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  8. Donna, cedar can actually be toxic to chickens if they eat them. The oils can also irritate their lungs and can cause respiratory problems. It's always recommended not using cedar shavings in coops. Chips, if large enough probably won't pose a threat of them eating them, but I would still worry about the aromatic properties of the cedar.

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  9. I know nothing about herbs, so I found this interesting.
    Is it true that some herbs do better in pots or they can become invasive?

    The only 'herbs' I have ever used for cooking, without disaster, are salt and pepper, haha.
    I have made pumpkin pie, but I use store bought pumpkin pie spice for that.

    I definitely need to look back over your older posts about herbs and such.

    Thanks for sharing this with us!

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  10. Anything in the mint family will spread and take over. Those can be planted in pots or you can cut the bottom out of a plastic flower pot, sink it into the ground and plan the mint inside it to try and control it. I just let the mint grow wild in the flower garden in front of our house. Its a pretty green leaf, rodent insect barrier, and that way when I need some to make some tea or for a garnish, I just step outside and pick some.

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    1. Oh. Mice don't like it? I should plant it all around the retirement property then. :-)

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    2. Yes mice don't like mint. We have it planted across the front of our house. Can't hurt...

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  11. What a great post!!! Saving this info for later, awesome!

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  12. My chickens LOVE their herby nests! Also, not an herb, but my hens LOVE spent marigold flowers too!

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    1. You can also give them violets, roses, and nasturtium. Mine love them all.

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  13. I already have some parsley and mint in the garden, but will be adding and trying many more this year. Thanks

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  14. I thought the only bird with a sense of smell was the vulture.

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    1. I thought vultures don't have a sense of smell. Makes it easier for them to eat what they eat!

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  15. Okay maybe the 'aroma' part is for us humans ;0) But the 'therapy' part is for the chickens. The herbs have lots of health and healing properties.

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  16. This is such a cool idea! I am so doing this for our hens this summer! :)

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  17. Oh, brilliant! I have plenty of herbs, particularly lemon balm. I have been pulling lemon balm out by the handfuls. Now they will go into the coop.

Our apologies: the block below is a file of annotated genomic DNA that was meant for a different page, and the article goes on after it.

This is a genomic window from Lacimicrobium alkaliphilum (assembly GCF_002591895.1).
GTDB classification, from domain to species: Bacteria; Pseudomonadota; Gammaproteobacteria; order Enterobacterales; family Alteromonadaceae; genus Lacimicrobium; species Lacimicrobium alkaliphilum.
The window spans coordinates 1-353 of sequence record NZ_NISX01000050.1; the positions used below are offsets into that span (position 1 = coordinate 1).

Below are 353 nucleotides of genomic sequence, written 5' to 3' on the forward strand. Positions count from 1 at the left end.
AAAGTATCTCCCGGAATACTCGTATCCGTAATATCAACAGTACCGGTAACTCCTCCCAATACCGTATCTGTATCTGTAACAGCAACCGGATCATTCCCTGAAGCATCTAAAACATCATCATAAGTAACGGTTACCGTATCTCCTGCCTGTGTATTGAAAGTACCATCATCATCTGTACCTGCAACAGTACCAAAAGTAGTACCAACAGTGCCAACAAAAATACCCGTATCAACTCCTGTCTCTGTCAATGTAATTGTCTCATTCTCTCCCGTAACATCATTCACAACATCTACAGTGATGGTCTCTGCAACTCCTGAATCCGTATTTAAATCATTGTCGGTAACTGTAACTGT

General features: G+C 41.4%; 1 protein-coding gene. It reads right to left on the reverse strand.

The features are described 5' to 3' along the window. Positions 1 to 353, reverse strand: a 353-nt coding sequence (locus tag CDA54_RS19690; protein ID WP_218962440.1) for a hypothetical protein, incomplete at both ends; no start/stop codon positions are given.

I see I need to work on the coop's artwork soon too. Hah. You have upped the game!

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    1. Oh funny Robin ! Yes lemon balm is in the mint family which I didn't realize, but it sure spreads like mint !

      I am here to inspire ;0) Glad to have succeeded !

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  18. I read about the herbs this morning and had some lavender in my freezer that I had bought to make something(forgot now what it was)so I took it out to the coop and put it in the nesting boxes.Just went out to get the eggs and my coop smells so good!!Thanks for this geat info.

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    1. Maybe the lavender was for making "Herbs de Provence" - a wonderful concoction to rub on a rib roast... :-)

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  19. This is so awesome!!!! We had no idea that herbs had this much of an impact on chickens. Awesome Information!!!

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  20. How wonderful! I had no idea all these herbs could be put to yet another excellent use. Thanks for sharing. I grow many different types of herbs and will be trying this myself.

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  21. Is pennyroyal okay for chickens? It's in the mint family and I have a TON of it! Thanks!

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    1. Okay, I'm reading that pennyroyal oil is toxic to chickens...they probably won't eat it, but to be safe I would stay away from it.

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  22. May I just say that as a new chick owner I LOVE your blog!!!I am really enjoying reading all the ways I can spoil my new little girls.

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    1. Well thank you ! Be sure you follow us on facebook also...tons of neat ideas there too ! Glad to have you as a new chicken keeper ! I think the girls appreciate all the spoiling and reward us for it with yummy eggs !

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  23. can I use rosemary, mint and rose petals?